McGill

Assessing job demands


Doctors are usually asked to fill out forms from employers or insurance companies about an employee’s ability and readiness to return to work. This information also helps determine whether the survivor:

  • needs accommodations at work
  • needs to stay off work longer to recover
  • would benefit from rehabilitation or additional health services
  • needs to consider a job more compatible with their current functioning
  • should not be working

Typically, based on the doctor’s information, the employer will determine whether there is a job ready for the patient or if they can make the necessary changes at the workplace for the patient to return or stay working. Also, the insurance company often relies on the physician’s input to determine whether patients are eligible for insurance payments.

To make the best recommendations regarding employability or work restrictions and limitations, it is important to know the specific requirements of a patient’s job. As an example, here is one survivor’s description of their job demands:

“My customer service position normally requires me to stand behind a counter for several hours at a time. I write down the details of the customer’s complaints, clarifying what has happened and what they want the store or manufacturer to do about it. This job can be challenging due to the amount of standing and the background noise within our location. It can also be emotionally draining because many of the people I deal with are upset, angry and at times demanding. Also, we often have no rest between customers, as there are often long line-ups during many of the weekend shifts.”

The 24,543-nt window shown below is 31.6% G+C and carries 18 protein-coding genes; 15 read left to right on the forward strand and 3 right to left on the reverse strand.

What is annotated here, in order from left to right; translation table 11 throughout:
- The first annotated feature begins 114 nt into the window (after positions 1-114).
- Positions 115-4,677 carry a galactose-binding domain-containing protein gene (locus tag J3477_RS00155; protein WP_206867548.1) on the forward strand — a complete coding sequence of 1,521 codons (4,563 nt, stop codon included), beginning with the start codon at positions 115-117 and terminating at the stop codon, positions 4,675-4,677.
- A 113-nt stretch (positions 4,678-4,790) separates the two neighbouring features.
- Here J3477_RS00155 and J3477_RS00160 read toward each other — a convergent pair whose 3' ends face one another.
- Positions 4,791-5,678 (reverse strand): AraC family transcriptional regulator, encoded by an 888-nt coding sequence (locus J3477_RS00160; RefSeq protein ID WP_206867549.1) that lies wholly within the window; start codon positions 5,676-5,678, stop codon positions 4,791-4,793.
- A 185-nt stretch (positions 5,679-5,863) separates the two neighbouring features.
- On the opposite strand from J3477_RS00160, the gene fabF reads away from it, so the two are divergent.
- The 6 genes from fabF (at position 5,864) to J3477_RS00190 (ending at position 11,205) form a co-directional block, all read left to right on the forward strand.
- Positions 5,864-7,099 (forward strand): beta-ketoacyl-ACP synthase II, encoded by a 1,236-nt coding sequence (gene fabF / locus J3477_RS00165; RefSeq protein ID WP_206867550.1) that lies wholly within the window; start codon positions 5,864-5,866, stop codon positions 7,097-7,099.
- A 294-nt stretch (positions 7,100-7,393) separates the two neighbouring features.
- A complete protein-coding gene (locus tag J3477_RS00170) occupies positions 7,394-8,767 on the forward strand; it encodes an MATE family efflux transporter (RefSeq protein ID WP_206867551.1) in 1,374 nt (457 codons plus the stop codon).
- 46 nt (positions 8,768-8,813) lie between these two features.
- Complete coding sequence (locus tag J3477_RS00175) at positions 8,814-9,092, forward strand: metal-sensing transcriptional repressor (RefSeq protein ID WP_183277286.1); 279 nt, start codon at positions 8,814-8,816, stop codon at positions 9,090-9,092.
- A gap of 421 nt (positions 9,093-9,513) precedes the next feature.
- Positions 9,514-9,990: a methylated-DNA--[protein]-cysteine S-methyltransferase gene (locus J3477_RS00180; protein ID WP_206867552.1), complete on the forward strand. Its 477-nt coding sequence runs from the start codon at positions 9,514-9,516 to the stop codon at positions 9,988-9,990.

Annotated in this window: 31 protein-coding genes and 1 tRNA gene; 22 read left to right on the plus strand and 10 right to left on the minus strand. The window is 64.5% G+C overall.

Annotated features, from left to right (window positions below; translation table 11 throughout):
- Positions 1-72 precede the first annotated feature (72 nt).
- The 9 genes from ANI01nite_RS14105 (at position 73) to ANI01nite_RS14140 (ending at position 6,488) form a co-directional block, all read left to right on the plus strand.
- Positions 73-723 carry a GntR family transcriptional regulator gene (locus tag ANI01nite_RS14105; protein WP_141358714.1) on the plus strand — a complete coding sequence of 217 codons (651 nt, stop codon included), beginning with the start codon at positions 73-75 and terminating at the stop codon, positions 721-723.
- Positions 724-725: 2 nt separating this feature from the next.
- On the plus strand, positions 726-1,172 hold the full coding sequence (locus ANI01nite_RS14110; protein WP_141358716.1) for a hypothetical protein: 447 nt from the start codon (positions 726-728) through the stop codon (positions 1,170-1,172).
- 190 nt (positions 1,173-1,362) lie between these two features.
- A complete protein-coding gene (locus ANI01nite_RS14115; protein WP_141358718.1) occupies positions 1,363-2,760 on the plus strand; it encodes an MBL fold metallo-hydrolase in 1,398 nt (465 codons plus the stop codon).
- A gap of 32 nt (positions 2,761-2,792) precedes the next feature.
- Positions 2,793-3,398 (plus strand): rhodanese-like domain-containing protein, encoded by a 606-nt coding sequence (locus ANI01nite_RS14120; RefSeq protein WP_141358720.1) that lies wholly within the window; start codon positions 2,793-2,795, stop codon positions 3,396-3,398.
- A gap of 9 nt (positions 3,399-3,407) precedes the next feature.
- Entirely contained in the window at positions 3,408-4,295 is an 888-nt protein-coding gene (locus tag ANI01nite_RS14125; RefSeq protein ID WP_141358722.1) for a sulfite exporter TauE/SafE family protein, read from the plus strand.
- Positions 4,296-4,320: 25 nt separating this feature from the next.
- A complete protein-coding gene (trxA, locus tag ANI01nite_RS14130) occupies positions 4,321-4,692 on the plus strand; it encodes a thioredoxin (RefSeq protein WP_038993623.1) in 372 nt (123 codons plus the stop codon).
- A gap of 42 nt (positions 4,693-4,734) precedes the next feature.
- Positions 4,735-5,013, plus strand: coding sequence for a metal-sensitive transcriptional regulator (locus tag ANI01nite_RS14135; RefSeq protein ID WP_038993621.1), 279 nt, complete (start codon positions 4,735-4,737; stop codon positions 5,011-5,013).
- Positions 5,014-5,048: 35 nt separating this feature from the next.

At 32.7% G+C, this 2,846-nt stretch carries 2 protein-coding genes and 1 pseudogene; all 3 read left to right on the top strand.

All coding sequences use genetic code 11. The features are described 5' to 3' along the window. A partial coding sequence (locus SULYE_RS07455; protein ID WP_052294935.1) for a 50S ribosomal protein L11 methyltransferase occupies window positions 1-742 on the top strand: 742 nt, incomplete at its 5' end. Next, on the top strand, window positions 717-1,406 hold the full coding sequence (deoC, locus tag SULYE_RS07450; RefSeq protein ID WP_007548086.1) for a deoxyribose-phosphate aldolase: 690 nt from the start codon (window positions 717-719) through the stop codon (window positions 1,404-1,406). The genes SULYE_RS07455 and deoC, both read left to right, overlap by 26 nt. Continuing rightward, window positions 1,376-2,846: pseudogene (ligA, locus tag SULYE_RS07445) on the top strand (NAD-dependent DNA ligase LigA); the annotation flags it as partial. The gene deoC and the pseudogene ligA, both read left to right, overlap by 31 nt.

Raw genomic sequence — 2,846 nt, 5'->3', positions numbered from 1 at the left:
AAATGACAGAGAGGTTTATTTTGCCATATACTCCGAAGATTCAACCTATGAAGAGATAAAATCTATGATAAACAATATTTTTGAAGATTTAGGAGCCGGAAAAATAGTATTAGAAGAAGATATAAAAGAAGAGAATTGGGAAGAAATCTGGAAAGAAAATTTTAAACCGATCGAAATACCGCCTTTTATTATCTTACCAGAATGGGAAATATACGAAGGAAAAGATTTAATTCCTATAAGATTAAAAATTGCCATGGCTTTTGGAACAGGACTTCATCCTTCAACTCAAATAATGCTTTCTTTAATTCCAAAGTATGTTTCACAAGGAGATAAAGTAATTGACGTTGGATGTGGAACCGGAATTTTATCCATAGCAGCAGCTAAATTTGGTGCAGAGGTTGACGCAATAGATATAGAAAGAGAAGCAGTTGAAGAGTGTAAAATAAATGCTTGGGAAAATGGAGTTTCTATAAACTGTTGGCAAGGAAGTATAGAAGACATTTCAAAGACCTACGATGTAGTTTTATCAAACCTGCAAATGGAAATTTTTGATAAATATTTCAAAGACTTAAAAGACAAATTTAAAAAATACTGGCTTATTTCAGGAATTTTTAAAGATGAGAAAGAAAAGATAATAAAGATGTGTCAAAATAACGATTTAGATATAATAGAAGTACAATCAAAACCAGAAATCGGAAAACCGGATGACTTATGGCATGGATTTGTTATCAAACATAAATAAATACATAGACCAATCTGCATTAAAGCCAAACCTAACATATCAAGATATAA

There are many ways to assess job demands:

An important part of assessing the patient’s ability to work is to consider the demands of the job, particularly what is considered the essential tasks of the job. By comparing your patient’s work abilities to their job demands including essential tasks, you will be able to:

  • better understand the patient’s strengths and limitations
  • communicate these adequately to employers and insurers
  • determine which aspects of the job the patient can do
  • start to identify strategies for addressing your patient’s challenges at work
  • recommend accommodations
  • advise your patient on whether they can return to their former job